In August 2020, DataBreaches reported that the Maze ransomware gang had added Ventura Orthopedics to their name-and-shame leak site. At the time, Ventura did not respond to inquiries about whether they would confirm or deny the claims. And they did not respond to other inquiries from DataBreaches when the Conti ransomware gang subsequently listed 1,850 Ventura Orthopedics on its leak site.
On August 28, 2020, DataBreaches updated its post to report that this site was contacted by Chris Roberts, who was with HillBilly Hit Squad at the time. Roberts said he was contacting DataBreaches on behalf of Ventura Orthopedics who had asked him to help explain the incident and their then-current status. Roberts stated that he was still conducting forensics and asked if he could get back to DataBreaches shortly. DataBreaches agreed.
Roberts never followed through with DataBreaches and after a few polite attempts on this site’s part, he did not respond at all.
In January 2021, DataBreaches wrote a report to follow up on some breaches that had not been publicly disclosed. It included Ventura Orthopedics. DataBreaches also filed a watchdog complaint with HHS OCR about Ventura.
Over the next few years, there was no real progress or resolution that DataBreaches could detect. DataBreaches would occasionally get an inquiry from HHS asking if there were any updates and if we still had all the data we had offered to HHS when we filed the complaint. Things started to move, however slowly, in an April 2023 conference call with HHS, during which their investigator asked DataBreaches if we would be willing to reach out to Ventura to offer them a copy of the data. DataBreaches firmly (and somewhat impolitely) declined, stating that DataBreaches had reached out multiple times to Ventura to no avail and their consultant had ghosted DataBreaches. If Ventura wanted help from DataBreaches, they would have to pick up the phone and ask for it.
Several months later, they did. In September 2023, DataBreaches met with their CFO and IT Director in a video conference call. Neither of the employees had been employed by Ventura at the time of the breach and were first trying to understand exactly what had happened and what Ventura had done in response. DataBreaches gave them a recap of the incident and its chronology, and arranged to securely transmit all the data from the leaks.
Today, Ventura contacted DataBreaches with a copy of the notification letter they are now mailing out to those affected. The letter explains, in relevant part:
We are sending you this letter as part of our continuing commitment to your privacy. Recently, we became aware that a health information security breach that occurred on July 28, 2020 was more extensive than we believed at the time. The breach involved a ransomware attack on our server resulting in the exposure of a number of documents. Our initial investigation indicated that the health information of only one patient had been compromised. However, on September 13, 2023, we learned that breach involved information about a larger group of patients. The information came from the server files of a single physician and his physician assistant and was limited to the patient’s name, date of birth, and drug and laboratory testing results from 2016, 2017, and 2018. We have reason to believe that your information was among those files.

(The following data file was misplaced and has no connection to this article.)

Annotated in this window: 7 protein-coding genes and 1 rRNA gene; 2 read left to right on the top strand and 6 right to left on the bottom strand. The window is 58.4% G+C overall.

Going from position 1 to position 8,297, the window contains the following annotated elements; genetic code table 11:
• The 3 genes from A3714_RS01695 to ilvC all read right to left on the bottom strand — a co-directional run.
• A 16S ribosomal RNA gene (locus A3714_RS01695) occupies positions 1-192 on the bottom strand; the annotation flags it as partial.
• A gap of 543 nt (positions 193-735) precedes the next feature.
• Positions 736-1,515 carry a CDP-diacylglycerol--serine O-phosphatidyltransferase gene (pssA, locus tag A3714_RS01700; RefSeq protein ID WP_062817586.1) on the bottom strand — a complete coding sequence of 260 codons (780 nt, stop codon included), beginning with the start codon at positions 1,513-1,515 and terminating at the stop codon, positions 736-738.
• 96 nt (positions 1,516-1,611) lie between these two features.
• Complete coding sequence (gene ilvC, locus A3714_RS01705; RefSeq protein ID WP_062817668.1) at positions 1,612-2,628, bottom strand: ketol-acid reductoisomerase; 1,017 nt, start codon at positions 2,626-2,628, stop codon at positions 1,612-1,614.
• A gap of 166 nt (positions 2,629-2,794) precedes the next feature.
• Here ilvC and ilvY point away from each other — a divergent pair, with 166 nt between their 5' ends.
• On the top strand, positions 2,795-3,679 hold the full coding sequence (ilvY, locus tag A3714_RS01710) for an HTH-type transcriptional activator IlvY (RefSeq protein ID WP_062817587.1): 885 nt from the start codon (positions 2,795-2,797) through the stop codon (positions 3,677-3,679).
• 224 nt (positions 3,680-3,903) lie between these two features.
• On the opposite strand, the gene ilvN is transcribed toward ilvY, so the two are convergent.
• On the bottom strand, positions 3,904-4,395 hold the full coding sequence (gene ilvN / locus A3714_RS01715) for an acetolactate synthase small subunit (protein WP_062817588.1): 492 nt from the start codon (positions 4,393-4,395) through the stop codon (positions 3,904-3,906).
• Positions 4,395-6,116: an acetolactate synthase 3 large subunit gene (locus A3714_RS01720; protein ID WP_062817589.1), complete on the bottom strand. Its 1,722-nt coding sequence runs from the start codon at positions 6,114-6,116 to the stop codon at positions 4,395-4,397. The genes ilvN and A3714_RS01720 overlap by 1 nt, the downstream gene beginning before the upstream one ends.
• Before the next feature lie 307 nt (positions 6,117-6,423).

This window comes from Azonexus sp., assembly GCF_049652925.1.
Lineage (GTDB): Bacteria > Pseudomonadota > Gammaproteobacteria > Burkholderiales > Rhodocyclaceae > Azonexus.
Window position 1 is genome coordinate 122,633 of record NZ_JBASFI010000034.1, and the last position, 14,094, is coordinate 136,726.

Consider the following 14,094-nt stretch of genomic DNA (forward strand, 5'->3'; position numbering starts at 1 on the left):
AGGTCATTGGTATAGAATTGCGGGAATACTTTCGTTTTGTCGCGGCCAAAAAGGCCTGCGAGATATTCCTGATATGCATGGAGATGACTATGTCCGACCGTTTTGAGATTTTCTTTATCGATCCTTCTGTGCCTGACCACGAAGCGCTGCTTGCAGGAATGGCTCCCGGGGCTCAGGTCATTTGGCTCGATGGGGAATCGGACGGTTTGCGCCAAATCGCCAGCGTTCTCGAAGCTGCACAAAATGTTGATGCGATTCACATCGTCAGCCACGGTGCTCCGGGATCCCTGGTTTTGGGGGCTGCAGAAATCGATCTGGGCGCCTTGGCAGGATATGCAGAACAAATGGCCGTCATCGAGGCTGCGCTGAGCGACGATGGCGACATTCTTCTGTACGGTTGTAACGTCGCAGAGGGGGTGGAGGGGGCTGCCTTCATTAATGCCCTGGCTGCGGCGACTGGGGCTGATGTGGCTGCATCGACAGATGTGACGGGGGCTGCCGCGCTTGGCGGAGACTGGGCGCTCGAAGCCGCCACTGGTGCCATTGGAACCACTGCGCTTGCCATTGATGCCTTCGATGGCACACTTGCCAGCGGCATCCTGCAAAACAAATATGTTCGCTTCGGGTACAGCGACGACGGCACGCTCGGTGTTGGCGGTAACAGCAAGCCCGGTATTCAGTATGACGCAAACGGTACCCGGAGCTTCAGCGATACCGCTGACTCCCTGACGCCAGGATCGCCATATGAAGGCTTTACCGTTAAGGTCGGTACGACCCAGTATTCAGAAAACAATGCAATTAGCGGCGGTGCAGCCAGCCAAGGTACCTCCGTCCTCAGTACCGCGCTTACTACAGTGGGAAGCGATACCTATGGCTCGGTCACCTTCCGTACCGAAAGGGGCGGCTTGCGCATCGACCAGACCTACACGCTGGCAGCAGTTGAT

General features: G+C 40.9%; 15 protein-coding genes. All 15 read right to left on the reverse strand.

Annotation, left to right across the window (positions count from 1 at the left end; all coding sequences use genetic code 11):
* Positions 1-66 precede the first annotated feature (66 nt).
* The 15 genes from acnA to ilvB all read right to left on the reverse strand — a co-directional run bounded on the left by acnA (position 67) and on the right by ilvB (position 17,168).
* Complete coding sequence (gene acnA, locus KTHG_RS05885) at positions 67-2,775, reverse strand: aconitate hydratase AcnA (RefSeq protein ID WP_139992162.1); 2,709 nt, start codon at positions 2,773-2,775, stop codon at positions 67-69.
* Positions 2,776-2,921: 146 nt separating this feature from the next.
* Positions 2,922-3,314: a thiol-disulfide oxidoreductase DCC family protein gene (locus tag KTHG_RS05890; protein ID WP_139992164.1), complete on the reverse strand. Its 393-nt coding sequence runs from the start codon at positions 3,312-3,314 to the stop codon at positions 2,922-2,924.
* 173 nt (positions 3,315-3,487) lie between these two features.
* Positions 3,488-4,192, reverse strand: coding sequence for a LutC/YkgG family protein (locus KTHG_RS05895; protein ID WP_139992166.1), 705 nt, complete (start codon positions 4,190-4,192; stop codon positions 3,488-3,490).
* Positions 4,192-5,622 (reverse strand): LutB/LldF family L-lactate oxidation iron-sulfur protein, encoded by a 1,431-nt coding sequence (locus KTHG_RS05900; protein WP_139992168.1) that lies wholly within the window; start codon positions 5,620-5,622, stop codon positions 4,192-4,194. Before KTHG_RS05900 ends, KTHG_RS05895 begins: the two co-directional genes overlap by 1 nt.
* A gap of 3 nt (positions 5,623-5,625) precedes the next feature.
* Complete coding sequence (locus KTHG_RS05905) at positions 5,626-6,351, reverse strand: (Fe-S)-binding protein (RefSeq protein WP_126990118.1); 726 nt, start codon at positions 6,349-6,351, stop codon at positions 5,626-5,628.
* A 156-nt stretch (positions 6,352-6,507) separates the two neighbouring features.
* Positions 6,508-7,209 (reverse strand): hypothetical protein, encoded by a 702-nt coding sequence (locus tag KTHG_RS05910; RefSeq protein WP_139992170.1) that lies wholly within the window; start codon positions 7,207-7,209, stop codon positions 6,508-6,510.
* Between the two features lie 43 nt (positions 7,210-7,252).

In August 2020, we took steps to investigate the incident, to notify the patient of the breach, and to prevent any such breach from recurring. This included a full internal lockdown as well as an outside security audit to ensure our electronic medical record system had not been infiltrated. We recently conducted a formal security risk assessment across all our data center facilities. We have received no evidence to suggest that any further patient information has been disclosed or breached since that time.
No social security numbers, financial account or payment card inf01mation was exposed as a result of the July 28, 2020 breach.
Ventura has also posted a notice on its website.
What a shame that HHS didn’t handle this faster, although the pandemic may have slowed things down somewhat. For three years, patients may have had no idea their protected health information was stolen and leaked.
DataBreaches does not yet know how many patients Ventura has now notified. Nor does DataBreaches yet know what, if anything, HHS OCR will do at this point. Will it just close the investigation and send DataBreaches a closing letter? Will it impose conditions on Ventura? Will there be any monetary penalty? DataBreaches hopes it won’t take another three years to find out, but is pleased that now patients are being informed of what they should have been told three years ago.